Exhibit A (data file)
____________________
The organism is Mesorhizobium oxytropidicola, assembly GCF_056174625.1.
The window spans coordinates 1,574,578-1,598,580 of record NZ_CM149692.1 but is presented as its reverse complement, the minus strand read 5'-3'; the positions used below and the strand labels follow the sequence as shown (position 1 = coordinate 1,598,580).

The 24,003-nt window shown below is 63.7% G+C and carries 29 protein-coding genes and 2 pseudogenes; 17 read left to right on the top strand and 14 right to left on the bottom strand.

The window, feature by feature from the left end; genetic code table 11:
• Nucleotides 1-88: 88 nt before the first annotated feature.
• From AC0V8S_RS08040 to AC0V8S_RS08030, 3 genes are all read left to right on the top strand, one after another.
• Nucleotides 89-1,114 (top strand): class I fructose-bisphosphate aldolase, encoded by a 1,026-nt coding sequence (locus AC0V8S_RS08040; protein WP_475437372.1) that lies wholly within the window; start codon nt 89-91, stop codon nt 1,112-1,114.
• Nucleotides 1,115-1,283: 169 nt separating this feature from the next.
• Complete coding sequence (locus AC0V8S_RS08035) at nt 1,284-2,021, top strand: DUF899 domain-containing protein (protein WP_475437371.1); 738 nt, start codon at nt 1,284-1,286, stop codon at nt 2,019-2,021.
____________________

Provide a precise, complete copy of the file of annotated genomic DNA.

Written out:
The organism is Mesorhizobium oxytropidicola, assembly GCF_056174625.1.
The window spans coordinates 1,574,578-1,598,580 of record NZ_CM149692.1 but is presented as its reverse complement, the minus strand read 5'-3'; the positions used below and the strand labels follow the sequence as shown (position 1 = coordinate 1,598,580).

The 24,003-nt window shown below is 63.7% G+C and carries 29 protein-coding genes and 2 pseudogenes; 17 read left to right on the top strand and 14 right to left on the bottom strand.

The window, feature by feature from the left end; genetic code table 11:
• Nucleotides 1-88: 88 nt before the first annotated feature.
• From AC0V8S_RS08040 to AC0V8S_RS08030, 3 genes are all read left to right on the top strand, one after another.
• Nucleotides 89-1,114 (top strand): class I fructose-bisphosphate aldolase, encoded by a 1,026-nt coding sequence (locus AC0V8S_RS08040; protein WP_475437372.1) that lies wholly within the window; start codon nt 89-91, stop codon nt 1,112-1,114.
• Nucleotides 1,115-1,283: 169 nt separating this feature from the next.
• Complete coding sequence (locus AC0V8S_RS08035) at nt 1,284-2,021, top strand: DUF899 domain-containing protein (protein WP_475437371.1); 738 nt, start codon at nt 1,284-1,286, stop codon at nt 2,019-2,021.